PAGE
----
A few weeks ago, my DD (34 MO) who is biracial fair with blond hair and hazel eyes overheard a teacher comparing her with her brown skin/eyed brother, calling him "dark" and saying that her hair was "better than his." My DD came home repeating it. That's an influence that could cause some serious harm in my family for all of us. My DH and I had to teach our DD some heavy stuff in a light way for a tot. I know that I can't shield my DC from racism, but I can make sure that they know how to spot a stereotype or ignorance. It makes me sad that I have to start talking to my kids about this before they can grasp the concepts, but I've seen racism taught in bold and ugly ways at a very young age. In fact, when the teacher who said the things apologized to us, she said, "Well, I used to work in the public schools, and the kids there didn't like the biracial kids. They teased them." So, yeah, I need to be the biggest influence in their lives because they are facing some ridiculousness, and I want them to know that they are human and normal and loved.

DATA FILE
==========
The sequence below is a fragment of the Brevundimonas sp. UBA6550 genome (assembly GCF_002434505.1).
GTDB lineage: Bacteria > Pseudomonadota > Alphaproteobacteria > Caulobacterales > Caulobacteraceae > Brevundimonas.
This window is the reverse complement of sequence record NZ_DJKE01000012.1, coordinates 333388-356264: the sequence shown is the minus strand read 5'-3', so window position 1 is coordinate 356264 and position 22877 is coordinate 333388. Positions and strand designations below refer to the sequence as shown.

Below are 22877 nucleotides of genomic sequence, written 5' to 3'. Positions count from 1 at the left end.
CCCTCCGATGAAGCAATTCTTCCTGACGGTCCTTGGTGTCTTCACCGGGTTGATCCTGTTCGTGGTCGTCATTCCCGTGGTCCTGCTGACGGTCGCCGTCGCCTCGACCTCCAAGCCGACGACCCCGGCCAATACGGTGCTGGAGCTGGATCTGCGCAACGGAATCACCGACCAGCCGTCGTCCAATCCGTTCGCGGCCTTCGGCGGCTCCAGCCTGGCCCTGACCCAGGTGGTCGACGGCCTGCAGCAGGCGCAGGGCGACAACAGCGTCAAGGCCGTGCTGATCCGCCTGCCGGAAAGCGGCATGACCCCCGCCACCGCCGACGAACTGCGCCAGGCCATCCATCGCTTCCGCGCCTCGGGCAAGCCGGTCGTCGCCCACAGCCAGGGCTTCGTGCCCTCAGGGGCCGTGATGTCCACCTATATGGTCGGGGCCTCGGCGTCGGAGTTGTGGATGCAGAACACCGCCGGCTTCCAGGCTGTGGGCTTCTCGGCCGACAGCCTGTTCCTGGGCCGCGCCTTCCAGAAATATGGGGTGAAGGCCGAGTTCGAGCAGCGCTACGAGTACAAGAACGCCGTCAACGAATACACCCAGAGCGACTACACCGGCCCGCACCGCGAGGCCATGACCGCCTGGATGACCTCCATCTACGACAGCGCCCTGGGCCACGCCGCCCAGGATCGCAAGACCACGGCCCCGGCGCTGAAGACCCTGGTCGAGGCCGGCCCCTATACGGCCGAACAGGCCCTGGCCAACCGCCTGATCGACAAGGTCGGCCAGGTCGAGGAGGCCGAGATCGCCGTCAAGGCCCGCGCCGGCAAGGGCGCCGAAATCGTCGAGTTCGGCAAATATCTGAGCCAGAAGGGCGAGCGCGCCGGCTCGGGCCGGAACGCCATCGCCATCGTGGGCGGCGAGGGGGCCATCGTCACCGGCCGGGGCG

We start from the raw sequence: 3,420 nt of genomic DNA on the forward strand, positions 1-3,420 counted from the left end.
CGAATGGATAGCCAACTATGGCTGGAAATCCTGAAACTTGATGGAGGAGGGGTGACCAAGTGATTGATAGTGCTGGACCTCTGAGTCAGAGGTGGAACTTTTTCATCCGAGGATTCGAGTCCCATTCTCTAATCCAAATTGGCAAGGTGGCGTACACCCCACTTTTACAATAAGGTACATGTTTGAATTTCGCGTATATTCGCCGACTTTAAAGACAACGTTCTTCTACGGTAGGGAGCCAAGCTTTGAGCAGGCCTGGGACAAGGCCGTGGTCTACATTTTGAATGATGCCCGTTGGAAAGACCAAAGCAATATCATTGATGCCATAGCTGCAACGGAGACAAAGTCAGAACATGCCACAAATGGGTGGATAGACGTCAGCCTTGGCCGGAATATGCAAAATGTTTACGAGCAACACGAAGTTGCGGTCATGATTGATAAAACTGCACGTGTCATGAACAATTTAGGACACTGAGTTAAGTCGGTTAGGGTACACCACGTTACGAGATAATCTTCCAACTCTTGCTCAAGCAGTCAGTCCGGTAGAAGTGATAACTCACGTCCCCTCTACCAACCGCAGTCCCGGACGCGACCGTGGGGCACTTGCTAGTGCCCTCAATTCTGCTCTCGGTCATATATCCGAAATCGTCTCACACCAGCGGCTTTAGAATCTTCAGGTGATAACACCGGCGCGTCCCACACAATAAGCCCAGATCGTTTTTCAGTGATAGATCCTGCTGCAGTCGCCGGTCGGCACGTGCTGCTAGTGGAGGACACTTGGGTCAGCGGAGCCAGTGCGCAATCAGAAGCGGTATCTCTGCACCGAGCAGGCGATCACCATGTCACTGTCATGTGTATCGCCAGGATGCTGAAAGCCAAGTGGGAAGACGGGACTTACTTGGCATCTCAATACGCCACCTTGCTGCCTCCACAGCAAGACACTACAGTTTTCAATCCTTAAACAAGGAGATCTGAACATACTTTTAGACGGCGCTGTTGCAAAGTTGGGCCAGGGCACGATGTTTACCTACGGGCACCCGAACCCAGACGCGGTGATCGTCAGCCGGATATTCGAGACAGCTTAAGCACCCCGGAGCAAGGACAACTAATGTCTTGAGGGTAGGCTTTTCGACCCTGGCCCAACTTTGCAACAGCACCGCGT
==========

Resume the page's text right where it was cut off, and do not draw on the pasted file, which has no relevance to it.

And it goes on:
Sure, I would definitely include that in my "harm" category that I talked about in my post. Racism is absolutely harmful.

But, as an example, at my son's school he is taught by a Muslim teacher, and a Hindu teacher, and some other teachers whose religions I don't know. I know that they hold different beliefs than we do, and that he may be exposed to their beliefs. It doesn't bother me, even though I hold neither.

But even more weirdly to me, this school introduced him to the concept of Santa Claus this year. We hadn't decided whether we were going to do Santa and I guess I thought since it's such a multi-cultural school they'd just avoid it. But no - and my son came home singing "You'd better watch out/you better not cry..." totally against our GD values, right? So I did say to him, "Oh that's a silly song," and after some discussion we decided a low-key Santa was ok (and if not, that would have been ok too).